Do you find yourself doing your best to keep everyone happy all the time? If anyone’s sad or angry, do you consider it a failure on your part? Do you rely on others’ opinions more than your own? If so, you might be a people-pleaser.
There’s nothing wrong with being agreeable and wanting to make others happy. The problem starts when you put everyone else’s needs before your own.
When you put your own needs last, it’s easy to sink into depression because you stop taking yourself into account — you’re too busy caring about what everybody else feels and thinks. When you stop taking care of yourself in that way, it’s a sort of neglect that gets reflected in your mental health.
Insecurity is one of the big reasons behind both people-pleasing and depression. When you constantly seek approval from others, it can be hard to be satisfied with the way your life is going. After all, you’re not living the life you want to lead, but the one others have picked for you.
Depression can be brought on by dissatisfaction with your life. So, if people-pleasing has you constantly looking to others for approval, if it has you living afraid of other people’s judgment, you’re not going to be happy with your life. You’ll walk on eggshells the whole time, dreading the moment you do one wrong thing and end up being rejected by your peers.
When you lack confidence in yourself, it’s normal to turn elsewhere for backup. A friend’s kind words of encouragement can be a strong booster when you need it. But this only helps in moderation.
If you constantly doubt yourself and always turn to others for reassurance, you’re not boosting your confidence. You’re misplacing it. Instead of trusting yourself 0r your abilities, you trust other people to be able to tell you whether you’re doing something right or wrong.
As a people-pleaser, this might become second nature. You do your best to keep others happy, and you trust them to tell you when you’re doing something right. You also trust them to tell you if you do something wrong, so you can fix it and make others happy again. But what about you? Where do you fit in all this?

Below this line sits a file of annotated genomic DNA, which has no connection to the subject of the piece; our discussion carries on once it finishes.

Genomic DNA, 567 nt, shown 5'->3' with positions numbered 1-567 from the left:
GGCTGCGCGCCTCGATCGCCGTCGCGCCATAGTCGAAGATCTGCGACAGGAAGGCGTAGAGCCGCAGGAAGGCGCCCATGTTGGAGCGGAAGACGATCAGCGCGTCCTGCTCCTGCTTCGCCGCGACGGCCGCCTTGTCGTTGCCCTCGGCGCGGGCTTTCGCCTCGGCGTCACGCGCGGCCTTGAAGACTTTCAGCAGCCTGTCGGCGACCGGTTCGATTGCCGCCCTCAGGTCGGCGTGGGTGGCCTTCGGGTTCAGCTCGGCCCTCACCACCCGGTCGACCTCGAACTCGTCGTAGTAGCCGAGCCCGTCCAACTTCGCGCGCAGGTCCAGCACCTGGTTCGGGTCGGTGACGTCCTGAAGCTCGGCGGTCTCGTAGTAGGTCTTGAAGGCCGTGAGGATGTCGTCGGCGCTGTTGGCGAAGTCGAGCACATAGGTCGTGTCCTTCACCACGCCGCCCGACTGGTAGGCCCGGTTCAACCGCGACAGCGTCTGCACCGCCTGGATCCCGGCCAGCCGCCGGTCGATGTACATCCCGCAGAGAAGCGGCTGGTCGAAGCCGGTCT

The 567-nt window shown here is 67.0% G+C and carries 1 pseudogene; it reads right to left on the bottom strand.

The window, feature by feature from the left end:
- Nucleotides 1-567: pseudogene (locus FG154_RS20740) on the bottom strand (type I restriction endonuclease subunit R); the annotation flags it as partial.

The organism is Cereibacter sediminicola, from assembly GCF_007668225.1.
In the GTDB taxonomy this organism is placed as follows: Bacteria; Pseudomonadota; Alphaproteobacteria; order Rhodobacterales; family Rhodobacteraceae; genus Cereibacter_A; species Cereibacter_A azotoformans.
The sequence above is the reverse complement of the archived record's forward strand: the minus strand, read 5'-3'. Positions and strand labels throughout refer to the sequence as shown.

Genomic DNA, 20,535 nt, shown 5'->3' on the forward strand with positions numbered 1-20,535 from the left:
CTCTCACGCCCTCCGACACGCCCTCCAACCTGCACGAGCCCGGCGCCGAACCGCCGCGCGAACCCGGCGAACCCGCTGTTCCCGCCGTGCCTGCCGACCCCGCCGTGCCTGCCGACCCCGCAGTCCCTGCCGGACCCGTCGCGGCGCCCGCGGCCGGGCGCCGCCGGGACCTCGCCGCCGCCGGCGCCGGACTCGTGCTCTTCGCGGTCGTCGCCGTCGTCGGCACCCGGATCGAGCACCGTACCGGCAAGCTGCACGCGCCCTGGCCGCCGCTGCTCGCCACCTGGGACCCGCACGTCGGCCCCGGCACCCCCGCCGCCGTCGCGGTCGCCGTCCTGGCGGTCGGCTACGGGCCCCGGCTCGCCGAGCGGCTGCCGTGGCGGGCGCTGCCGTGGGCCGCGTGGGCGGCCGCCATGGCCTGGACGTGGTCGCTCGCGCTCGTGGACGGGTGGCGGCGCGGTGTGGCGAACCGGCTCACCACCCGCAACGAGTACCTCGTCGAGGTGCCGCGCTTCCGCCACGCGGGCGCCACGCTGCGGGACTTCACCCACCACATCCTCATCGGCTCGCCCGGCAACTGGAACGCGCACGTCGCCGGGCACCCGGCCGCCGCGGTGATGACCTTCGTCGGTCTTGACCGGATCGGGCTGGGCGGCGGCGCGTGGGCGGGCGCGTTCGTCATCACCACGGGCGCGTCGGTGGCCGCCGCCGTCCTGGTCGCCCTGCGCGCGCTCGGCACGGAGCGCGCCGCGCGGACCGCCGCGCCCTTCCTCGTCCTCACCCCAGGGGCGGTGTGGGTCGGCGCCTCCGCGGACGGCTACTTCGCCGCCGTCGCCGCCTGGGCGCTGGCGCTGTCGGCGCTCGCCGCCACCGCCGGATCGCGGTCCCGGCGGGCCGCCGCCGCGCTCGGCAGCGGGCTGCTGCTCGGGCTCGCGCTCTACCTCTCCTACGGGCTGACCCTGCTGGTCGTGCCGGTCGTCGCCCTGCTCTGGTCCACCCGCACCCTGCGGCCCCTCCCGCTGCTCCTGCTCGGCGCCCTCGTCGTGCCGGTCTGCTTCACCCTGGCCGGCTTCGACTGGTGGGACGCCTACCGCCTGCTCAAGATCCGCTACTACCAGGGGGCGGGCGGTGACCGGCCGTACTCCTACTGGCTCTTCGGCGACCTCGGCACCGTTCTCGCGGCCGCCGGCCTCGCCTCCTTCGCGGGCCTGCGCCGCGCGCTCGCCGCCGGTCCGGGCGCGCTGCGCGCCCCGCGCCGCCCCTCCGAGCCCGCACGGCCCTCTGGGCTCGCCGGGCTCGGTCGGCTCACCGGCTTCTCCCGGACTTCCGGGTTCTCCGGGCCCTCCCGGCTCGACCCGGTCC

Low self-esteem and depression are linked. Not trusting your ability to handle things fuels your depression far more than you might think.
It’s normal to put others before yourself from time to time. When your best friend has a terrible day, it’s only natural to stay up with them late into the night to cheer them up. Sure, you’ll be exhausted in the morning, but that’s what friendship is for. You can always nap later, right?
But when you always put others first, you end up leaving yourself for last. And if you do that, if you constantly neglect your needs over others’, your mental health will suffer.
People have a limited amount of energy during the day. If you’re always using up your reserves on other people, you will never have enough for yourself. And how can you try to fight your depression when you don’t have any energy left to do so?
People-pleasing sounds good and harmless at first until you realize the toll it takes on your life. It can fuel your depression in ways you don’t expect, and it leaves you feeling drained.
Counseling can help you address your people-pleasing habits. It can help you put yourself first from time to time. It’ll take work, but it’s worth it. Schedule an appointment for depression therapy to learn more.